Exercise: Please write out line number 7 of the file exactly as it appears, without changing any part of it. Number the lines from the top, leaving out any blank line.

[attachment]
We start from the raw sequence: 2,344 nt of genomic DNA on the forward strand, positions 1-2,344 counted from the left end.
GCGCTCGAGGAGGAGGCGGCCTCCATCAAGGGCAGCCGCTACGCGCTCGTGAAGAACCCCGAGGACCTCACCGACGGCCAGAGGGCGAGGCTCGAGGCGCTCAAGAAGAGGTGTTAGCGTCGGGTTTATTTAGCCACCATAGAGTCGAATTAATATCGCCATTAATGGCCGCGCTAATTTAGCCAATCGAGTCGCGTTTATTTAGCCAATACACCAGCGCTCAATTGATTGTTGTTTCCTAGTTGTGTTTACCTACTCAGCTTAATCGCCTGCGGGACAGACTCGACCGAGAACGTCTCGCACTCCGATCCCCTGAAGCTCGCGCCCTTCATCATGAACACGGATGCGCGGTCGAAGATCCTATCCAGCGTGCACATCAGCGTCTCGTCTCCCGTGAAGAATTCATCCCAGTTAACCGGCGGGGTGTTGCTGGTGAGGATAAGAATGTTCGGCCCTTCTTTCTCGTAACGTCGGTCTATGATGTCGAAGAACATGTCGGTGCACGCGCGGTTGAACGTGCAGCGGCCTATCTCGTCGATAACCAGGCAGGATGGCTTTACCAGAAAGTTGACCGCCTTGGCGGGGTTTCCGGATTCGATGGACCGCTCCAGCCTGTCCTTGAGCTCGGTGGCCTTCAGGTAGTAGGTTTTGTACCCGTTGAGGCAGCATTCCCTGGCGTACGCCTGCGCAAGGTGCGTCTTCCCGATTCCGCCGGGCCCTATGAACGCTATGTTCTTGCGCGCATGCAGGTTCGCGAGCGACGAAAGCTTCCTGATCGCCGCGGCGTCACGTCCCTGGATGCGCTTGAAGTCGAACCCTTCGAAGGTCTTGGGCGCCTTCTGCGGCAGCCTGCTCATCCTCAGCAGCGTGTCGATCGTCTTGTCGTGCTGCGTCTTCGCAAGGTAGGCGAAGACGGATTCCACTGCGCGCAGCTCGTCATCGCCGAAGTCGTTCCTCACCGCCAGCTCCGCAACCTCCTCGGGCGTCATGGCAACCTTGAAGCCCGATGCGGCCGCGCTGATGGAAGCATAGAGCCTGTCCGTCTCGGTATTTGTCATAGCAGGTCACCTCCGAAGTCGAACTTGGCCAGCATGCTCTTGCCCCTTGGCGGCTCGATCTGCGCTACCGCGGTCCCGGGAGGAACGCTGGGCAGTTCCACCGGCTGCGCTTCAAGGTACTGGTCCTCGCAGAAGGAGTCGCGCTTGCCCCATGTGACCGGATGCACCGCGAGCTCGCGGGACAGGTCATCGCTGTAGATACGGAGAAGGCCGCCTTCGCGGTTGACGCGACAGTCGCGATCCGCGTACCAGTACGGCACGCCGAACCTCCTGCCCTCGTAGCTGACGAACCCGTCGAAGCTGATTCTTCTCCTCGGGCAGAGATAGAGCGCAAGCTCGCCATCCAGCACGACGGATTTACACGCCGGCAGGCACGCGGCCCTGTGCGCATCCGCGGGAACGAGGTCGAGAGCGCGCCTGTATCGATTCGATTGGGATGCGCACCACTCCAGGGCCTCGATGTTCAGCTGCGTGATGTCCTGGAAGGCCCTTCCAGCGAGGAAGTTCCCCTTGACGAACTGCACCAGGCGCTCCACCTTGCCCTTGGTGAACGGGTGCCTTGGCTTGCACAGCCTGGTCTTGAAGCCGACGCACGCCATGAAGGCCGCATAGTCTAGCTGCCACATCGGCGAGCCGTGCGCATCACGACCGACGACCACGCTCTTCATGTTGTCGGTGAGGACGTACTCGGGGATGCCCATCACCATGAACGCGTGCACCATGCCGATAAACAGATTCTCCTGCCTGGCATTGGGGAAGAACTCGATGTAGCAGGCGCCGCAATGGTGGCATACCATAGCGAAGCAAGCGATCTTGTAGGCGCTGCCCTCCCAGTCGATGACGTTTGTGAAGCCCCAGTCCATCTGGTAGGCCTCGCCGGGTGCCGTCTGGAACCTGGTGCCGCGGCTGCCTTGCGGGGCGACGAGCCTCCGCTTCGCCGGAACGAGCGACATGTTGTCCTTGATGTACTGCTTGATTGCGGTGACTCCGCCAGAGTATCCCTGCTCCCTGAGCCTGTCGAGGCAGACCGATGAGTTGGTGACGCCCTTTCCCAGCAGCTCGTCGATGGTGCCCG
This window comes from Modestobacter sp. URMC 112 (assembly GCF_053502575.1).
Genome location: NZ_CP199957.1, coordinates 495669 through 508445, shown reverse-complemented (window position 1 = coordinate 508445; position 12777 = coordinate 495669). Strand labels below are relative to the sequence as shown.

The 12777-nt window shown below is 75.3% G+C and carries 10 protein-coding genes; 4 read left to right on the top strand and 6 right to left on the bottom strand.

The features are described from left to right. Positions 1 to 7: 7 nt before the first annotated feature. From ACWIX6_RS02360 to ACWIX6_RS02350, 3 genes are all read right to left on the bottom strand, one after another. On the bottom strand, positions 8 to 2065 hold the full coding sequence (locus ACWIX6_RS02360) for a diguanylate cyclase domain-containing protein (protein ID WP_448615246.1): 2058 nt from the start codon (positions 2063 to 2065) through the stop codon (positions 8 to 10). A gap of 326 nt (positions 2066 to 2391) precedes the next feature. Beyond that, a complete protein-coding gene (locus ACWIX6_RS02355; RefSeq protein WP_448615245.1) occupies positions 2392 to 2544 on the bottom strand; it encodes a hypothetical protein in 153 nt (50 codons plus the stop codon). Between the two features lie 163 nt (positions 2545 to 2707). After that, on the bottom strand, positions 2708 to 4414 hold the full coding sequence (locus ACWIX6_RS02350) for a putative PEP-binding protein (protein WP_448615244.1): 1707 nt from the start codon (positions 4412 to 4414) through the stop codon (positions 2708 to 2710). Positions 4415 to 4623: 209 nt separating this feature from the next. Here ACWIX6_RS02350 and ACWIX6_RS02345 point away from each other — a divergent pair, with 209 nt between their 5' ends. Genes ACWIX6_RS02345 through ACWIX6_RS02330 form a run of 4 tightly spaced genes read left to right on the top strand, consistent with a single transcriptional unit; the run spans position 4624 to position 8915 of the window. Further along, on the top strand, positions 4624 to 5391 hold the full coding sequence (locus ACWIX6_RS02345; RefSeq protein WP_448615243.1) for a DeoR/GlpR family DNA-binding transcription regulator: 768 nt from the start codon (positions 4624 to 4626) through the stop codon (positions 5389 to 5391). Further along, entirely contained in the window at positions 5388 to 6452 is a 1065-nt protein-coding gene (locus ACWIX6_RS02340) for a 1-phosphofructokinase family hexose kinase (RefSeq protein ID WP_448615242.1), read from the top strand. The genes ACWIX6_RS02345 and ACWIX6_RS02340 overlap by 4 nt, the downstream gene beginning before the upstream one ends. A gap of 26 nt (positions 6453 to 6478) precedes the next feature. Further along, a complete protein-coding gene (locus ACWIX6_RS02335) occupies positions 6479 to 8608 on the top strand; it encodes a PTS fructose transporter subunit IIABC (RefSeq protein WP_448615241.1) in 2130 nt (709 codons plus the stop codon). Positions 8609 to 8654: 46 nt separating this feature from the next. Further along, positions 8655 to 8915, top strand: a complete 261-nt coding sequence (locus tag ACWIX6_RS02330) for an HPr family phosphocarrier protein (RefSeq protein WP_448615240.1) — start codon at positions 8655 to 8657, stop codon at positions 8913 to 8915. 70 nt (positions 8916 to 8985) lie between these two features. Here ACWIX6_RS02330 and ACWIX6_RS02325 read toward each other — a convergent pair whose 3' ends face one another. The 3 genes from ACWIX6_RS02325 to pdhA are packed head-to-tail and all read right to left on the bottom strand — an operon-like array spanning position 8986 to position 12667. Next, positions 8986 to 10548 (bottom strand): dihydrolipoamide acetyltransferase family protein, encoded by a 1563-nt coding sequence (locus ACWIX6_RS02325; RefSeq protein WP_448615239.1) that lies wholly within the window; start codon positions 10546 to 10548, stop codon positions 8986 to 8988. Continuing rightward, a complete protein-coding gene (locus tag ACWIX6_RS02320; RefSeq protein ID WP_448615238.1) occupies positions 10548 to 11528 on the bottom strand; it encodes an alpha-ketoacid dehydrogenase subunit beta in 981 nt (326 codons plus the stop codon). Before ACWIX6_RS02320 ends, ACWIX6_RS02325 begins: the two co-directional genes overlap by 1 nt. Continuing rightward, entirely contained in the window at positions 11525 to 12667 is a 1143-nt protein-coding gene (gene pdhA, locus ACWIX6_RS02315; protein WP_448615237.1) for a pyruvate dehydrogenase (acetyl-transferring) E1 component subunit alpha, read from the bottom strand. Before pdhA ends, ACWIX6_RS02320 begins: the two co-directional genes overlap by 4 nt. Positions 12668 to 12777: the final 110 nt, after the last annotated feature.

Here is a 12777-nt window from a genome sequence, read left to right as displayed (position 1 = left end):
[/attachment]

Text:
Here is a 12777-nt window from a genome sequence, read left to right as displayed (position 1 = left end):